and some change

Debugging stories: the inconsistent database

Recently at work I ran across a bug which I thought was kind of interesting, so I figured I’d write it up.

At my company, my team builds and owns the infra that helps other engineers work with schemas - descriptions of how datasets and APIs are structured, that can be shared and reused across different languages and applications to interoperate with the same data and APIs.

One system we rely on is a database that we use to register and store these schemas. (Internally, we call this the schema registry.) A user came in reporting that they’d made a change to their schemas awhile ago, but they weren’t showing up in the registry, and I started digging in.

The first thing I did was actually verify that the new version of the schemas weren’t actually registered. One of these schemas we’ll call “schemaB”:

curl http://schema-registry/subjects/schemaB/versions
[]

Yep, it was missing all right. That confirmed that there was a real problem.

The next thing to do was to figure out what happened. The thing that actually stores new schema versions in the registry (the schema publisher) is an application that we own and emits logs, so I went to take a look at those logs. The logs showed something like this happening:

Checking if schemaA@1.2 exists...
Attempting to register schemaA@1.2...
Success!
Checking if schemaB@1.1 exists...
Attempting to register schemaB@1.1...
ERROR from schema registry: schemaB's dependency schemaA@1.2 does not exist!

Here, “1.2” and “1.1” are new versions of the schemas that the user is trying to register. In this case, schemaB depends on schemaA, so we try to publish schemaA@1.2 first, and after that succeeds, we try (and fail) to publish schemaB@1.1.

Note that this is weird - the schema registry was telling us that it registered schemaA@1.2, and then immediately afterwards, complaining that it didn’t exist. Wait, does it exist?

curl http://schema-registry/subjects/schemaA/versions
[1.1, 1.2]

Yep, looks like it does. So what I knew was:

  • The registry sometimes knows that schemaA@1.2 exists, but
  • Sometimes it doesn’t.

At this point, I realized that I was asking a question, and different entities were answering, with different views of the world. That implied that the schema registry was a distributed system.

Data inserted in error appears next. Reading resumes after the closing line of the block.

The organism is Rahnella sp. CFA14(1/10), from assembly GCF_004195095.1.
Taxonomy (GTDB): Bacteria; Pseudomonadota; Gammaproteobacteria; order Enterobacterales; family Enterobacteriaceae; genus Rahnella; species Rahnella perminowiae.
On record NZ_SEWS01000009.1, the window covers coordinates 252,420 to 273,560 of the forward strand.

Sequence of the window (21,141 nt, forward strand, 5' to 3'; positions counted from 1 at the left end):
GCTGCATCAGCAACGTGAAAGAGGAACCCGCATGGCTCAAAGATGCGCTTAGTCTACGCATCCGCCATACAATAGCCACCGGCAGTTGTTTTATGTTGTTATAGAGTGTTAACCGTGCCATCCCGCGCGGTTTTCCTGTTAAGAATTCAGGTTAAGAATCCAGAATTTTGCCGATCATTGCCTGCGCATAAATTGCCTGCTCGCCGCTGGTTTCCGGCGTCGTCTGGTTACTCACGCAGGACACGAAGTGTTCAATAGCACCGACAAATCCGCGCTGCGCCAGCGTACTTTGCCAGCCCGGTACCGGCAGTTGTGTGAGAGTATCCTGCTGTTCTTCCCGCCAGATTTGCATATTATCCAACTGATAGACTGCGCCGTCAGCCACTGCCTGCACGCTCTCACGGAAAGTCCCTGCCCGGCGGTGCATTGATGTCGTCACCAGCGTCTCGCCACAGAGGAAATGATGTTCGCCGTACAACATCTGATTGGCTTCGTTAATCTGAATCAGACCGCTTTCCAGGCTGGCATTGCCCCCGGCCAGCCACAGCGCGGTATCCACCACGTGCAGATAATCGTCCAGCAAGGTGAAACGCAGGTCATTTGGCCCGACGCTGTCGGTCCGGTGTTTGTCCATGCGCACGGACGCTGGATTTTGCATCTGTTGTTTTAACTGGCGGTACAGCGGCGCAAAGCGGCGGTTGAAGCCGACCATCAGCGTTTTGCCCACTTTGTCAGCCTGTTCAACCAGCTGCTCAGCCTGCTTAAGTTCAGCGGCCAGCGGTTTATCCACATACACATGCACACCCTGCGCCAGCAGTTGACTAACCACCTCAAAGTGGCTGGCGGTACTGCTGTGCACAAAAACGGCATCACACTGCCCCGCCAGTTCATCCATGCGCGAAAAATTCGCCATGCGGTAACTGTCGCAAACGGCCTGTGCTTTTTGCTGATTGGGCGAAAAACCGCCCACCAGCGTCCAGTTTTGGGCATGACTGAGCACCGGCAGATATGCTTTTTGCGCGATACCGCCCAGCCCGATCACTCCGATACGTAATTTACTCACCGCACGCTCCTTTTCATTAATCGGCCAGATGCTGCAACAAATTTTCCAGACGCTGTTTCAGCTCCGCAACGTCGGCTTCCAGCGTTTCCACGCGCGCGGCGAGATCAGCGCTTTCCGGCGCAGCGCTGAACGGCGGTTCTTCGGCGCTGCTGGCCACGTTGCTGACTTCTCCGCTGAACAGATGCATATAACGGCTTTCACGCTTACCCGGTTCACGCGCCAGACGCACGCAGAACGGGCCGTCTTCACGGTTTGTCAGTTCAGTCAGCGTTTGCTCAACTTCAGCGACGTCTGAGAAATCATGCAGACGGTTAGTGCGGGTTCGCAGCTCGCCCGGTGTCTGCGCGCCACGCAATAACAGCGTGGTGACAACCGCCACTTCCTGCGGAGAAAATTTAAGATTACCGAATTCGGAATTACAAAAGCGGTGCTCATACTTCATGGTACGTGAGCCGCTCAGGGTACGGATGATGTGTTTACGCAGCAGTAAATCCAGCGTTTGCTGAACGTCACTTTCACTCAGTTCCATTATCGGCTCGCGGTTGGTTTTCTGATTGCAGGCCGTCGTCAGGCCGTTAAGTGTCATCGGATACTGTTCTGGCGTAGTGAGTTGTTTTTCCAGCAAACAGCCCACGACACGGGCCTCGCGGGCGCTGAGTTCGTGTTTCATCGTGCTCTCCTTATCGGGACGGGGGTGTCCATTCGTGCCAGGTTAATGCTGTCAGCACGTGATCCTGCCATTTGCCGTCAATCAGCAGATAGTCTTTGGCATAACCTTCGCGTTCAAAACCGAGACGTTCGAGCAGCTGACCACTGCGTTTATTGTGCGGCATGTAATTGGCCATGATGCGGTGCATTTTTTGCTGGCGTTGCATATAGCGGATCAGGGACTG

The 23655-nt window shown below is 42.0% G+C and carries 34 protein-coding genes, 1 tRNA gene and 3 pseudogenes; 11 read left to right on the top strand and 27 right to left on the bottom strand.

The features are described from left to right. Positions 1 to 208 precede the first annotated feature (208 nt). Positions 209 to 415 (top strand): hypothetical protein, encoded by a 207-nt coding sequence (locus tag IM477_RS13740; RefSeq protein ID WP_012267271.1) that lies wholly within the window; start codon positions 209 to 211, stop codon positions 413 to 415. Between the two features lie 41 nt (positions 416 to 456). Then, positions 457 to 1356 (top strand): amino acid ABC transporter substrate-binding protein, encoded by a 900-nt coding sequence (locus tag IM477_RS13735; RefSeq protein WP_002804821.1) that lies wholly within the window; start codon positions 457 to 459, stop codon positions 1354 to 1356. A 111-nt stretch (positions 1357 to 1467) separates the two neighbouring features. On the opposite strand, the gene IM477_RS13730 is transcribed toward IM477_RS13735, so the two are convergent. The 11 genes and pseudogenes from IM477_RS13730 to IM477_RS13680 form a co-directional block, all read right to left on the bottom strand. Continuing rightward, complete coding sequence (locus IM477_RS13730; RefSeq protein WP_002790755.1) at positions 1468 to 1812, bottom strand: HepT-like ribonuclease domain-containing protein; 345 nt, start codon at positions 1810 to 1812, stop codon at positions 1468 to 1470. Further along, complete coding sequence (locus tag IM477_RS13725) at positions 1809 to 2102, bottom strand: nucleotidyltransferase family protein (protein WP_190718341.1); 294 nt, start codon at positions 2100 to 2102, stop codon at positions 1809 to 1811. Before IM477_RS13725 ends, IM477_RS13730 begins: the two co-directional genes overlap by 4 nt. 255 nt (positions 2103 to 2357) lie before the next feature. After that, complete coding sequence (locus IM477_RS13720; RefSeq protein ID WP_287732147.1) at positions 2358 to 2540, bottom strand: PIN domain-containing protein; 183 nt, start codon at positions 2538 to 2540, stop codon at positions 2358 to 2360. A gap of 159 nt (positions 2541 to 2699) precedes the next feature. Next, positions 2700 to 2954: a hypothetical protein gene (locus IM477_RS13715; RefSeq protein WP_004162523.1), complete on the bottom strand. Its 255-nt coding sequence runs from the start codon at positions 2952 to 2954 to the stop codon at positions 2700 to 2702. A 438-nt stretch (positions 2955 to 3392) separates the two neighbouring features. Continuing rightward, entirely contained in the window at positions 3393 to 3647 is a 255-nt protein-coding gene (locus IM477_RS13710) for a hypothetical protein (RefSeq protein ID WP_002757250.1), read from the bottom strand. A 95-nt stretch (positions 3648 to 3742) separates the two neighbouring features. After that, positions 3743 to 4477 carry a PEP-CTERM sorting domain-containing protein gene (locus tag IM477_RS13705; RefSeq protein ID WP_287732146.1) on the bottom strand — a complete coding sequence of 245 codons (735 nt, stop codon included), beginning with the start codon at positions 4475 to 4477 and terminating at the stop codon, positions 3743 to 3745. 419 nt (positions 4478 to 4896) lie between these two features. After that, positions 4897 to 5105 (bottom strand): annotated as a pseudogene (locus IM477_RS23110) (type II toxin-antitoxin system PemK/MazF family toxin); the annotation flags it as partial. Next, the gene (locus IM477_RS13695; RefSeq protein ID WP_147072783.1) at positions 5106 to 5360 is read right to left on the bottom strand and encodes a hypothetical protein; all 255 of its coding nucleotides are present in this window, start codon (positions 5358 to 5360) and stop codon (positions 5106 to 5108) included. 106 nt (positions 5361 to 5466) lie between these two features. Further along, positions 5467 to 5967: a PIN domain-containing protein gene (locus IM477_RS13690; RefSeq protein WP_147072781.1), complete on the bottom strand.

To confirm this, I re-ran the above request a few times:

curl http://schema-registry/subjects/schemaA/versions
[1.1, 1.2]
curl http://schema-registry/subjects/schemaA/versions
[1.1, 1.2]
curl http://schema-registry/subjects/schemaA/versions
[1.1, 1.2]
curl http://schema-registry/subjects/schemaA/versions
[1.1]

Bingo - a smoking gun - one of the schema registry’s request-servers only knew about 1.1, and not 1.2. This is typical of a distributed system that’s eventually-consistent - after you do something that changes state in some way, not all parts of the system get updated immediately, and it might take some time for everyone to get on the same page.

I re-ran the publisher, and:

Checking if schemaA@1.2 exists...
schemaA@1.2 exists, skipping.
Checking if schemaB@1.1 exists...
Attempting to register schemaB@1.1...
Success!

I reported back to the user that their problem had been fixed, and discussed some potential fixes with the team.

In our case, we ended up adding some retry logic to the publisher - in the case where a registration attempt failed because of missing upstream dependencies that we’d just published, we’d back off for a little while, then retry publishing (repeating this for a fixed number of attempts in case of failure).

But ideally (at least from the perspective of making the client simpler), the registry should be strongly-consistent instead of just eventually-consistent. With strong consistency, the registry would basically wait until all its nodes were aware of the update before returning a successful result. That would eliminate the intermediate inconsistent state - when the registry returned a successful publishing result, subsequent requests depending on that schema would be able to access it. That’d prevent errors like the one we ran into here, at the cost of making registration requests blocking operations.